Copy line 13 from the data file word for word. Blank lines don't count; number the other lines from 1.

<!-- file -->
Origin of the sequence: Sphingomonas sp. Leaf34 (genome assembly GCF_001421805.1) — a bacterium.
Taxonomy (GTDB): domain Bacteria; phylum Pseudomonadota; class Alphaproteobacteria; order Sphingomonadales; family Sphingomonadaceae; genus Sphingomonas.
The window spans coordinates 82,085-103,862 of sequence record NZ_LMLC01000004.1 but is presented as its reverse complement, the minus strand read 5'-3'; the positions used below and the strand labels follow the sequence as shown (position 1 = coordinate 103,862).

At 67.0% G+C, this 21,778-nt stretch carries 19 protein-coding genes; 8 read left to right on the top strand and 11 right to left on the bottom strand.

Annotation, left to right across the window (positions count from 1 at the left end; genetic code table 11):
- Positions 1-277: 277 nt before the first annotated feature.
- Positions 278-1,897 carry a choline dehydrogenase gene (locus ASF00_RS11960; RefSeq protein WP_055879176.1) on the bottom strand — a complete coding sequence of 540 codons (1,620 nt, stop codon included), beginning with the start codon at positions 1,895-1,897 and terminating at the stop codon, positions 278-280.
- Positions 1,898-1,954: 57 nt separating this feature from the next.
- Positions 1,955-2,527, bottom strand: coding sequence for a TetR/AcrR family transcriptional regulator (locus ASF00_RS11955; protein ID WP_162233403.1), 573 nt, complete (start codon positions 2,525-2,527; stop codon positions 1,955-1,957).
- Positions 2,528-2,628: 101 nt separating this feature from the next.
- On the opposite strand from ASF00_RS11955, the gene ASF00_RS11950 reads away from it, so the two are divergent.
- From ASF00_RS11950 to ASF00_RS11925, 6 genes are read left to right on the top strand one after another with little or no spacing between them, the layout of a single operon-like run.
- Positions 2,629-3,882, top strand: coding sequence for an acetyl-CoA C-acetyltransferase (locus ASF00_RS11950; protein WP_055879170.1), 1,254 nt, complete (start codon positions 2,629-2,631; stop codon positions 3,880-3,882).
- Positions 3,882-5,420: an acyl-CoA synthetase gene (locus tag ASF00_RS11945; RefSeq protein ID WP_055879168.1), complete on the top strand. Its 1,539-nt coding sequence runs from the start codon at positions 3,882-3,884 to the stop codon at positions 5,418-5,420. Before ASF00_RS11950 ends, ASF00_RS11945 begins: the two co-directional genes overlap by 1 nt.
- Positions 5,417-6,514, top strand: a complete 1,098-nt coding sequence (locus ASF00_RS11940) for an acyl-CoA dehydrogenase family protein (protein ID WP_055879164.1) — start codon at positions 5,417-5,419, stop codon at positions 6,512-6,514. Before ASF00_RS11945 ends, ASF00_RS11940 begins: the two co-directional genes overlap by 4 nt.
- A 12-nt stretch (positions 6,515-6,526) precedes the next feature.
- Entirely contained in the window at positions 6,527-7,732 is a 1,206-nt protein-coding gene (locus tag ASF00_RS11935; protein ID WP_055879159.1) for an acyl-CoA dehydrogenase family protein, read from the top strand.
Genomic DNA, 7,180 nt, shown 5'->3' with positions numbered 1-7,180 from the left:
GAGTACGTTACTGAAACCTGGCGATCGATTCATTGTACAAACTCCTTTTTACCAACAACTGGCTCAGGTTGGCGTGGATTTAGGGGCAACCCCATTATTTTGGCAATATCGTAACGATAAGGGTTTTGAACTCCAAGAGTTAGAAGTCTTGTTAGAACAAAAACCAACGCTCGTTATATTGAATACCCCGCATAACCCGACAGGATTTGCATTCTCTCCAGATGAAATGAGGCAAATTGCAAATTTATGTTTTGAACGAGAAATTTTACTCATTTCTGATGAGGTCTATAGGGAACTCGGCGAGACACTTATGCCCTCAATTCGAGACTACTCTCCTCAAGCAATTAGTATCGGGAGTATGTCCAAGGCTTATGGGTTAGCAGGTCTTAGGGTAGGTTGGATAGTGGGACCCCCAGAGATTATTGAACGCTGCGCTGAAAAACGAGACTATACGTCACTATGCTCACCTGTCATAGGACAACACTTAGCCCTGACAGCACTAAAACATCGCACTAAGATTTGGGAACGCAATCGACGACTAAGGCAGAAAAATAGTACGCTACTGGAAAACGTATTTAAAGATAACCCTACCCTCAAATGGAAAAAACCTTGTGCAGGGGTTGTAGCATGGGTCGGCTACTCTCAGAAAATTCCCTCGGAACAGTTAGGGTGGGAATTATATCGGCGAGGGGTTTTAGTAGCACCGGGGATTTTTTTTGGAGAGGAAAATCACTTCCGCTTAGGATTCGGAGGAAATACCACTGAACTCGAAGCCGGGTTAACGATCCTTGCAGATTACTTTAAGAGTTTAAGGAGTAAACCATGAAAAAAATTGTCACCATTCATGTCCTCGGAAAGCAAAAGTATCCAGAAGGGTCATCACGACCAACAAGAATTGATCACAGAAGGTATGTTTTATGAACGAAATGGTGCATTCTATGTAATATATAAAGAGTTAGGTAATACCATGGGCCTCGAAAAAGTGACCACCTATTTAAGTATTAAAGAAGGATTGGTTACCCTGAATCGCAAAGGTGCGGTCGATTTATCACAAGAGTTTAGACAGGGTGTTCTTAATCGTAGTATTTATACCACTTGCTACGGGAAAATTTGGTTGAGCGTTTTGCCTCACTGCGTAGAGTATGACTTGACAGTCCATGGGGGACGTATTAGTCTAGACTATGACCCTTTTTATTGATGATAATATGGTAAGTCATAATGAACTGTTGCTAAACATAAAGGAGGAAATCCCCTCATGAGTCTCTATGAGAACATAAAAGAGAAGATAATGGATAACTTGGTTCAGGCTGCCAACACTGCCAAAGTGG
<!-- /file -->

- Positions 2,629-3,882, top strand: coding sequence for an acetyl-CoA C-acetyltransferase (locus ASF00_RS11950; protein WP_055879170.1), 1,254 nt, complete (start codon positions 2,629-2,631; stop codon positions 3,880-3,882).